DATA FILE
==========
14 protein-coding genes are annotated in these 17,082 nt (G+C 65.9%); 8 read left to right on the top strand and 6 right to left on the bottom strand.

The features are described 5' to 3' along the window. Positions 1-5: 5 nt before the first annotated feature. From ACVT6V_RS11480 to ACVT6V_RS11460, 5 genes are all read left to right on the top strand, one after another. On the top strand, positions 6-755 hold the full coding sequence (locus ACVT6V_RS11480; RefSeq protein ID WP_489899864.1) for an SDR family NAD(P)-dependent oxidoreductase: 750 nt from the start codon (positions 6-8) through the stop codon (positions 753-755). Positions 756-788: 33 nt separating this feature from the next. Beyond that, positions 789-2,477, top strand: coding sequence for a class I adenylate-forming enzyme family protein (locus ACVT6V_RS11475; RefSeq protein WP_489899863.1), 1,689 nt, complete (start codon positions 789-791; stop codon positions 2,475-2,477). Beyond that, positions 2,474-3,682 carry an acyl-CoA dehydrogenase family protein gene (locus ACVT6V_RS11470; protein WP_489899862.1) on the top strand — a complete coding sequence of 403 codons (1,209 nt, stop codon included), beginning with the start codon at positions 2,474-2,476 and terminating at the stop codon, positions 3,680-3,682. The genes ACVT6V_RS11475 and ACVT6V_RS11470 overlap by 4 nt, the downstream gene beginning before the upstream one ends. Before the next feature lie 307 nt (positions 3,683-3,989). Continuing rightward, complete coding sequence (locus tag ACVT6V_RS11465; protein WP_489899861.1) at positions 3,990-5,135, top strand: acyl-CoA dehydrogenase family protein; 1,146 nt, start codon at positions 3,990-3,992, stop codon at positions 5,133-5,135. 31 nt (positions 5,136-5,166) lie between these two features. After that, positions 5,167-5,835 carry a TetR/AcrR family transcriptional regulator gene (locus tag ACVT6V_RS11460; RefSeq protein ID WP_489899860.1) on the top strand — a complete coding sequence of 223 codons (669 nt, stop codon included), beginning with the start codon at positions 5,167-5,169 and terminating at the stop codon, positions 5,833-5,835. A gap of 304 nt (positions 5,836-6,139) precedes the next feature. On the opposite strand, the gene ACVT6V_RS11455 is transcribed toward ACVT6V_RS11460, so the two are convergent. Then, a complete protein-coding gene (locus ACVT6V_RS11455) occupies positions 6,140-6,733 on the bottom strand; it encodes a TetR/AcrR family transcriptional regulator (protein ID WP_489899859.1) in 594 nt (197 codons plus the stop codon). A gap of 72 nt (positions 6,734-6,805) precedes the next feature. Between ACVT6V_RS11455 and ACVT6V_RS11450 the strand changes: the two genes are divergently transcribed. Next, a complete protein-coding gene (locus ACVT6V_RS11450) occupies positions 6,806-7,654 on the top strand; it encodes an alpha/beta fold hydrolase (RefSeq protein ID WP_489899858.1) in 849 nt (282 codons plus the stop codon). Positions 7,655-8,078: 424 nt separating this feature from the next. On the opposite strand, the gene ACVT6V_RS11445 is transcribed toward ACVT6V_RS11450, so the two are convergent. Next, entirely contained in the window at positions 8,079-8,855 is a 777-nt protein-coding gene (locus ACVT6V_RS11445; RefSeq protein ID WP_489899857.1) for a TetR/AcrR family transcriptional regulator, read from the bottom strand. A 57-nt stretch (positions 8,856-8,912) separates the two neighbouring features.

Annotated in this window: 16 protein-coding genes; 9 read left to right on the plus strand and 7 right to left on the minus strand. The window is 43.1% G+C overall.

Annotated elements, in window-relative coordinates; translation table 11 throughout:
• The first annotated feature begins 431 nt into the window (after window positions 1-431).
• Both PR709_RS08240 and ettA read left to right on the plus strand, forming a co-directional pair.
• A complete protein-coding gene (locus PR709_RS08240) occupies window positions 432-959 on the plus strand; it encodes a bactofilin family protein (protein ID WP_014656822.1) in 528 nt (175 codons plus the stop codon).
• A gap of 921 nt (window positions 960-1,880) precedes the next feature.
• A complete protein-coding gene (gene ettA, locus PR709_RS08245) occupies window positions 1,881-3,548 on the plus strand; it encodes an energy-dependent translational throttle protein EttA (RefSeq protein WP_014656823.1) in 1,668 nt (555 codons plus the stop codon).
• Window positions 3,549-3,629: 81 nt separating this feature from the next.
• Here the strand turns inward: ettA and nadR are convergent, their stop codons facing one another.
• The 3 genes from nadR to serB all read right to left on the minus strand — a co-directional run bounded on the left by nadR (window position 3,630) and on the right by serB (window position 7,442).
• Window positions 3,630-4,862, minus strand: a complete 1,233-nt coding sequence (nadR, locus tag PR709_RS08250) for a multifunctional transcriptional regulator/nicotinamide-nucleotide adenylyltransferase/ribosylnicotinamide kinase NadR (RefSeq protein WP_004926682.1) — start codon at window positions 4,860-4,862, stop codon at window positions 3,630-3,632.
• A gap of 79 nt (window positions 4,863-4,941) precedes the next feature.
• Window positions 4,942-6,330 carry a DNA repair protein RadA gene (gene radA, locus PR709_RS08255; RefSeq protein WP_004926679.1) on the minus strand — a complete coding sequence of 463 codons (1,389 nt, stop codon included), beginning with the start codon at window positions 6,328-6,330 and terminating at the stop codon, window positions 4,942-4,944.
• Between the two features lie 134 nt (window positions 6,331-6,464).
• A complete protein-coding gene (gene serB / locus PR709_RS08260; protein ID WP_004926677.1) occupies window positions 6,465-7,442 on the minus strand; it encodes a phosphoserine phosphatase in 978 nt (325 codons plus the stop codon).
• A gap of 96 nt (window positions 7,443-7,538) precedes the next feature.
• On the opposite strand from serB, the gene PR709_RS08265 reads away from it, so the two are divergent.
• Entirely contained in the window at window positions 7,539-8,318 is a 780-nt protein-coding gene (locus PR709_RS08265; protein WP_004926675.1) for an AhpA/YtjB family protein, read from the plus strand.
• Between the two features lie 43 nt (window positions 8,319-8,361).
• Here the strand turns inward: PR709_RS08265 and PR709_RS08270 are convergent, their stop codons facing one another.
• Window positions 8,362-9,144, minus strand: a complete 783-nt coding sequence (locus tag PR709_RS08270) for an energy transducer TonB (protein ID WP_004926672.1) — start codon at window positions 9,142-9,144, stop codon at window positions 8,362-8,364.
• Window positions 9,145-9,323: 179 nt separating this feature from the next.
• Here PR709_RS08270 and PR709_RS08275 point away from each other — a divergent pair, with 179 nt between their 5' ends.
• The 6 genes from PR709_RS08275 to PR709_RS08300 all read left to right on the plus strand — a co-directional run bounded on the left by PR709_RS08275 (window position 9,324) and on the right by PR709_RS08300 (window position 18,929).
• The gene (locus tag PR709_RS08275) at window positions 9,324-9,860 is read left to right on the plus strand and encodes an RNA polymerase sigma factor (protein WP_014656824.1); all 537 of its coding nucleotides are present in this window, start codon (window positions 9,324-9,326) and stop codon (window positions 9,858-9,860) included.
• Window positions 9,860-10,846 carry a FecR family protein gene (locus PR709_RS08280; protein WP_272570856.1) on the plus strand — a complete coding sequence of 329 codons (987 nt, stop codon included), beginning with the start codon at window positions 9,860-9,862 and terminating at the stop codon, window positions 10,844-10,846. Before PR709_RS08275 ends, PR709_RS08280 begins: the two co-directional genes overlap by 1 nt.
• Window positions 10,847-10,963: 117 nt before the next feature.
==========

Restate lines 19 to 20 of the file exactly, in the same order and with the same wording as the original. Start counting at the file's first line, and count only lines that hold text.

• On the opposite strand from serB, the gene PR709_RS08265 reads away from it, so the two are divergent.
• Entirely contained in the window at window positions 7,539-8,318 is a 780-nt protein-coding gene (locus PR709_RS08265; protein WP_004926675.1) for an AhpA/YtjB family protein, read from the plus strand.